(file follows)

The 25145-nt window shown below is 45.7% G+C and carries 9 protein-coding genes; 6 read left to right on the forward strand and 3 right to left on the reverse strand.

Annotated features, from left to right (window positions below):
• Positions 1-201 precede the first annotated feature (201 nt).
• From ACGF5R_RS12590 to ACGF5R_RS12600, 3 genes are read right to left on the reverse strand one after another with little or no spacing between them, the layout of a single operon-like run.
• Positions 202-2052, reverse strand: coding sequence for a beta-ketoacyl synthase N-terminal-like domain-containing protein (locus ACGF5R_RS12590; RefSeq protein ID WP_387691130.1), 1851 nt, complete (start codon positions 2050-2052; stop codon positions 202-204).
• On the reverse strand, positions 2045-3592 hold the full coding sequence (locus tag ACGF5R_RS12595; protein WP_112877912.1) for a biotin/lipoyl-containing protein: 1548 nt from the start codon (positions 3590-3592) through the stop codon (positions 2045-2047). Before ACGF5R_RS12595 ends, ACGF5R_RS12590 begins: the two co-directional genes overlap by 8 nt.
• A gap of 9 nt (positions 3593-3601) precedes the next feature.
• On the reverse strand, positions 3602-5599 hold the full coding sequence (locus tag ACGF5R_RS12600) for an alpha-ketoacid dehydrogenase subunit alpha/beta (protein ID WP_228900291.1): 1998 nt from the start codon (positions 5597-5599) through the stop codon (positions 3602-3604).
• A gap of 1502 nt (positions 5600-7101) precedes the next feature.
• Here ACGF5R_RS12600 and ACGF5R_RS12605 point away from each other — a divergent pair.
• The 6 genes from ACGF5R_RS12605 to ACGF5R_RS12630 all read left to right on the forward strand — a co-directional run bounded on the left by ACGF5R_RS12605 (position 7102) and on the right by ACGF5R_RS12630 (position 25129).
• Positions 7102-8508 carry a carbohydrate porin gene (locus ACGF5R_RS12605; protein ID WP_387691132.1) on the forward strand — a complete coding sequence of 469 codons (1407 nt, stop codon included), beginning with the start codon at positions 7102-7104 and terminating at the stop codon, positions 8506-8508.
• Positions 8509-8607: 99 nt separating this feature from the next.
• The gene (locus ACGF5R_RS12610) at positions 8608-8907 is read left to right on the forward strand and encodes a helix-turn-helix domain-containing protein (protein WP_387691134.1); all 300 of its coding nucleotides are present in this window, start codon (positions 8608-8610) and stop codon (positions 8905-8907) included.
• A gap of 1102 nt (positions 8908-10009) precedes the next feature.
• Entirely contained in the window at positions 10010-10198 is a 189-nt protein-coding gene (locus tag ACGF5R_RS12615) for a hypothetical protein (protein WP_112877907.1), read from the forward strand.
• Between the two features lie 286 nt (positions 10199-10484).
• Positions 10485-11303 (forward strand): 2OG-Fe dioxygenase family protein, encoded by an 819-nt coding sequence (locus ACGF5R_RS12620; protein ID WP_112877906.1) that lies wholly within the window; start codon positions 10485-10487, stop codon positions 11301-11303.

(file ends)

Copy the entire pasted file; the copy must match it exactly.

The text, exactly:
The 25145-nt window shown below is 45.7% G+C and carries 9 protein-coding genes; 6 read left to right on the forward strand and 3 right to left on the reverse strand.

Annotated features, from left to right (window positions below):
• Positions 1-201 precede the first annotated feature (201 nt).
• From ACGF5R_RS12590 to ACGF5R_RS12600, 3 genes are read right to left on the reverse strand one after another with little or no spacing between them, the layout of a single operon-like run.
• Positions 202-2052, reverse strand: coding sequence for a beta-ketoacyl synthase N-terminal-like domain-containing protein (locus ACGF5R_RS12590; RefSeq protein ID WP_387691130.1), 1851 nt, complete (start codon positions 2050-2052; stop codon positions 202-204).
• On the reverse strand, positions 2045-3592 hold the full coding sequence (locus tag ACGF5R_RS12595; protein WP_112877912.1) for a biotin/lipoyl-containing protein: 1548 nt from the start codon (positions 3590-3592) through the stop codon (positions 2045-2047). Before ACGF5R_RS12595 ends, ACGF5R_RS12590 begins: the two co-directional genes overlap by 8 nt.
• A gap of 9 nt (positions 3593-3601) precedes the next feature.
• On the reverse strand, positions 3602-5599 hold the full coding sequence (locus tag ACGF5R_RS12600) for an alpha-ketoacid dehydrogenase subunit alpha/beta (protein ID WP_228900291.1): 1998 nt from the start codon (positions 5597-5599) through the stop codon (positions 3602-3604).
• A gap of 1502 nt (positions 5600-7101) precedes the next feature.
• Here ACGF5R_RS12600 and ACGF5R_RS12605 point away from each other — a divergent pair.
• The 6 genes from ACGF5R_RS12605 to ACGF5R_RS12630 all read left to right on the forward strand — a co-directional run bounded on the left by ACGF5R_RS12605 (position 7102) and on the right by ACGF5R_RS12630 (position 25129).
• Positions 7102-8508 carry a carbohydrate porin gene (locus ACGF5R_RS12605; protein ID WP_387691132.1) on the forward strand — a complete coding sequence of 469 codons (1407 nt, stop codon included), beginning with the start codon at positions 7102-7104 and terminating at the stop codon, positions 8506-8508.
• Positions 8509-8607: 99 nt separating this feature from the next.
• The gene (locus ACGF5R_RS12610) at positions 8608-8907 is read left to right on the forward strand and encodes a helix-turn-helix domain-containing protein (protein WP_387691134.1); all 300 of its coding nucleotides are present in this window, start codon (positions 8608-8610) and stop codon (positions 8905-8907) included.
• A gap of 1102 nt (positions 8908-10009) precedes the next feature.
• Entirely contained in the window at positions 10010-10198 is a 189-nt protein-coding gene (locus tag ACGF5R_RS12615) for a hypothetical protein (protein WP_112877907.1), read from the forward strand.
• Between the two features lie 286 nt (positions 10199-10484).
• Positions 10485-11303 (forward strand): 2OG-Fe dioxygenase family protein, encoded by an 819-nt coding sequence (locus ACGF5R_RS12620; protein ID WP_112877906.1) that lies wholly within the window; start codon positions 10485-10487, stop codon positions 11301-11303.